Using IDAPython to Make Your Life Easier: Part 5

posted by: on January 14, 2016 6:00 AM

filed in: Unit 42
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We continue our series on using IDAPython to make things easier for reverse-engineers by tackling a problem malware analysts deal with on an almost daily basis: extracting embedded executables. Malware will often store embedded executables in a number of ways. Some examples include attaching these files in the file’s overlay, including them as a PE resource, or storing them in a buffer within the malware.

When such a situation arises, malware analysts have a few options. They could dynamically run the sample and break after the file is written/extracted. Alternatively, if the file is stored in a resource section, they could use a utility such as CFFExplorer to extract the resource. In IDA Pro, an analyst can also highlight the necessary data in the hex view, and right-click ‘Save As’ in order to extract this data.

IDAPython5-1Figure 1 Extracting data in IDA Pro

While many of these options are feasible, each presents its own limitations. The ability to automatically detect and extract these embedded executables would be useful in saving the analyst precious time. To accomplish this, we’re going to use a combination of IDAPython and a third-party library named ‘pefile’. This particular situation poses a few unique challenges:

  1. We must enable third-party Python libraries installed with PIP in the IDA Pro environment.
  2. Embedded executables have to be identified.
  3. The size of any discovered executables has to be calculated in order to extract them.

Let’s tackle these challenges one at a time.

Enabling Third-Party Python Libraries in IDA Pro

Enabling third-party Python libraries that were installed with PIP in IDA Pro poses an interesting challenge. With no modifications, an analyst is unable to load third-party libraries, such as pefile, in the IDAPython interpreter, as seen below.

IDAPython5-2
Figure 2 Failed attempt at loading pefile in IDAPython

To correct this, we must add PIP’s ‘site-packages’ directory to the Python environment variable. This variable can be viewed using the following code:

To include PIP-installed libraries, we can simply append the ‘site-packages’ directory to this array prior to our ‘import pefile’ statement. This solution isn’t elegant, as it requires the analyst to manually determine the ‘site-packages’ directory, but I haven’t found a platform-independent solution to help (if you know of one, feel free to comment below or send me a tweet @jgrunzweig). After including the necessary code, we’re able to load the pefile library.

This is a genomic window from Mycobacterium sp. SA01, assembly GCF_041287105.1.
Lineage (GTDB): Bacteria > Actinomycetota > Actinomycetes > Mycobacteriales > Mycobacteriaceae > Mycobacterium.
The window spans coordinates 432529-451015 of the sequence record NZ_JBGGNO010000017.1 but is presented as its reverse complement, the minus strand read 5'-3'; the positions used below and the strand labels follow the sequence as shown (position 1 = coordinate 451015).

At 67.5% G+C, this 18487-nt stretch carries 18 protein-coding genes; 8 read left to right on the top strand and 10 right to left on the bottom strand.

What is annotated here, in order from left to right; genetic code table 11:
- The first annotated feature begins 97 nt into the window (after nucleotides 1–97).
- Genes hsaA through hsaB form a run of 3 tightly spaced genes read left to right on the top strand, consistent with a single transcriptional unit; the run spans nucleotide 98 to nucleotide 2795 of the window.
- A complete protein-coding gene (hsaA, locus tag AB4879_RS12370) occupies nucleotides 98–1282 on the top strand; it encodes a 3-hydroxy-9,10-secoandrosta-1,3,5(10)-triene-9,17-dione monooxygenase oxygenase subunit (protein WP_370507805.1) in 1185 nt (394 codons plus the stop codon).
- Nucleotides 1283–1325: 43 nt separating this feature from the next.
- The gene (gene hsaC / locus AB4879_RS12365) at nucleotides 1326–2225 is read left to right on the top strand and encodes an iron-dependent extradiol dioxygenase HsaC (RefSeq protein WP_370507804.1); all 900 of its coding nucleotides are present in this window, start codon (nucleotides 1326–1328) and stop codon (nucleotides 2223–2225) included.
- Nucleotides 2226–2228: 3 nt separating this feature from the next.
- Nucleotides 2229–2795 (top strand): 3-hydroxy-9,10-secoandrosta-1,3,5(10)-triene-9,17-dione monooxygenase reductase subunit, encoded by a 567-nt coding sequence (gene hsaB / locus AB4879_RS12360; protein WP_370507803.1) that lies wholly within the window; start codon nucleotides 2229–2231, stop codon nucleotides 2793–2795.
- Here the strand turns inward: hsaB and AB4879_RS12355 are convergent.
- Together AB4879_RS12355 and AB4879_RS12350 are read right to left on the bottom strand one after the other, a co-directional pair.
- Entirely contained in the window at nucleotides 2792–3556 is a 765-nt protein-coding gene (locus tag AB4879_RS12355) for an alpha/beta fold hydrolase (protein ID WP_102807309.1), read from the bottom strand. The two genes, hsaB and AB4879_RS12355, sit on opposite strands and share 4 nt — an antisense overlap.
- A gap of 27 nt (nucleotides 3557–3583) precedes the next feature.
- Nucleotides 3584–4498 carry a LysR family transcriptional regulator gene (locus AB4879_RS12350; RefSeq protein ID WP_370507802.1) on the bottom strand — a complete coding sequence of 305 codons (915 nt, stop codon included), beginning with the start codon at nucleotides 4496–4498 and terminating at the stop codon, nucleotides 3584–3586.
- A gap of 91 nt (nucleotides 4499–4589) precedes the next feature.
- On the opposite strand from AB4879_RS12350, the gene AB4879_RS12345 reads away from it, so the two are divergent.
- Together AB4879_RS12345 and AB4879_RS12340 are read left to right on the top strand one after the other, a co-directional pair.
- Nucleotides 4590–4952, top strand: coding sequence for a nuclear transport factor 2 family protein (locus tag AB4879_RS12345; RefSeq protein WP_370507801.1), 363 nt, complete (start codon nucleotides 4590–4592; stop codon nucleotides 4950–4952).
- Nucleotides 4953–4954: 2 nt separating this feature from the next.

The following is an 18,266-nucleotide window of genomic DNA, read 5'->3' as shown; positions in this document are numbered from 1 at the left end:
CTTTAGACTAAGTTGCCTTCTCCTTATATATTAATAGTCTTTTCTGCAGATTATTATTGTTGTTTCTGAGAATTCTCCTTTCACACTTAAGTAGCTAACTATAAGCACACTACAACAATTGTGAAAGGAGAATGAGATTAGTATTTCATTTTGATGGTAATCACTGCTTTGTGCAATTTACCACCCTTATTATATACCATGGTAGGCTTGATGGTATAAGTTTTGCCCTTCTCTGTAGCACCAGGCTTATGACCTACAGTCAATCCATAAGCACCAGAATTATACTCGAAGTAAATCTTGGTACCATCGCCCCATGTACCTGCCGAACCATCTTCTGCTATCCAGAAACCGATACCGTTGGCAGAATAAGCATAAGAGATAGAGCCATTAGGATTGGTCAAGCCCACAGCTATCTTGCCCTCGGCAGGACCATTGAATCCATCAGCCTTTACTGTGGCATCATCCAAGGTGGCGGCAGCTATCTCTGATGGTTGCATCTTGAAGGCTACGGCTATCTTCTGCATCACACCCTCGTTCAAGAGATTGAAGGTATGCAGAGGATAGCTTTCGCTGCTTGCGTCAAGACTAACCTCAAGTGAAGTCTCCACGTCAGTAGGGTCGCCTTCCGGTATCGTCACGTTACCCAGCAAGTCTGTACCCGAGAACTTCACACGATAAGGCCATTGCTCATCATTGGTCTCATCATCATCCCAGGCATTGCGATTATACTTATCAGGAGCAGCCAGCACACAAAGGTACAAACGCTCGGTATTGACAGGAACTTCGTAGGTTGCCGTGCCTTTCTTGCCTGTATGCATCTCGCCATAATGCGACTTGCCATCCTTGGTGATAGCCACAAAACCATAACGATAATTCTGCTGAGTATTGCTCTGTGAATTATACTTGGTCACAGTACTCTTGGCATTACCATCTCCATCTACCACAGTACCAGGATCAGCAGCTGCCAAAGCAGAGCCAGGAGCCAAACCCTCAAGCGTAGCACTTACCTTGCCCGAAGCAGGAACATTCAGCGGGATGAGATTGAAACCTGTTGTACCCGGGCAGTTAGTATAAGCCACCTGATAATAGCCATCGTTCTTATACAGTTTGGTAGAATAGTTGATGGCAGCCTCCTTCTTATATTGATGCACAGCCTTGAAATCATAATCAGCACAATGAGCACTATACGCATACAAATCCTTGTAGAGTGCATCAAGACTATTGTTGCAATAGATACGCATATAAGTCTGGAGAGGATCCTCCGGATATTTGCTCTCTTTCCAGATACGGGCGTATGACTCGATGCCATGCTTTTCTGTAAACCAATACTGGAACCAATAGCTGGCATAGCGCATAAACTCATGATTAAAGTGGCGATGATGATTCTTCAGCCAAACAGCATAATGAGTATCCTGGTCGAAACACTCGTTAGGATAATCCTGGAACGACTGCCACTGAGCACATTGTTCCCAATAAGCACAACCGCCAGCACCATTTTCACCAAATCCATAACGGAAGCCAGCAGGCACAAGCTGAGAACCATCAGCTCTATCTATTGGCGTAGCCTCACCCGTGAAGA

IDAPython5-3Figure 3 Successful loading of the pefile libary in IDA Pro

Identify Embedded Executables

To discover if the malware contains any embedded executables, we can perform a binary search against a known string in the MZ header. Please note that the analyst must ensure that the ‘Load resources’ button is checked upon loading the file to see any data that is stored as a resource. Additionally, in the event that an embedded file is included in the overlay section, the ‘Manual load’ button must be checked in order to see this data in IDA Pro.

IDAPython5-4Figure 4 Checked options to see various data in IDA Pro

Now that we have the necessary information loaded into IDA Pro, we can perform the task of searching through the data to identify PE32 files. There are a couple ways that we could approach this, but I chose to search for the following static message that appears in every MZ header.

!This program cannot be run in DOS mode.

To find all occurrences of this string in IDA, we can make use of the FindBinary() function with a loop that will allow us to iterate through every instance of a binary string. The following code can be used to accomplish this in a generic manner:

While finding the MZ header string provides a good indication that we’ve found a PE32 file, we need to verify by also looking for the iconic ‘MZ’ characters that are found at the beginning of the MZ header. Since the string we previously searched for is at a static offset, we can simply check for the presence of ‘MZ’ at the known offset.

Stringing this code together allows us to identify all instances of embedded portable executables within IDA Pro.

IDAPython5-5Figure 5 Identifying embedded executables in IDA Pro

Determining Executable Size

To determine the size of the identified embedded executable, we’re going to make use of the pefile Python library that was previously mentioned. This library will allow us to parse the various executable headers, which will in turn allow us to calculate the PE’s size. To accomplish this, we will add the ‘SizeOfHeaders’ parameter from the Optional Header, along with every section’s ‘SizeOfRawData’ field. The following code will read in the first 1024 bytes of the identified embedded executable, parse this data using pefile, and tally the various size fields.

Finally, we can use this total size value to extract the executable data and write it to a file of our choosing.

Conclusion

Putting all of this together, we come up with the following script. Running this on an example malware sample yield the following:

IDAPython5-6Figure 6 Result of running IDAPython script

As we can see, we can now automatically extract PE files from IDA Pro. With minor modifications, this approach can certainly be applied to other file types as well. I hope this short tutorial helps expose readers to the many possibilities and capabilities the IDAPython bindings bring to reverse engineers.

Read previous entries in this series on IDAPython:
Part 1
Part 2
Part 3
Part 4


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1 Comment


yates on January 14, 2016 7:00 AM said

loving the series, keep up the good work

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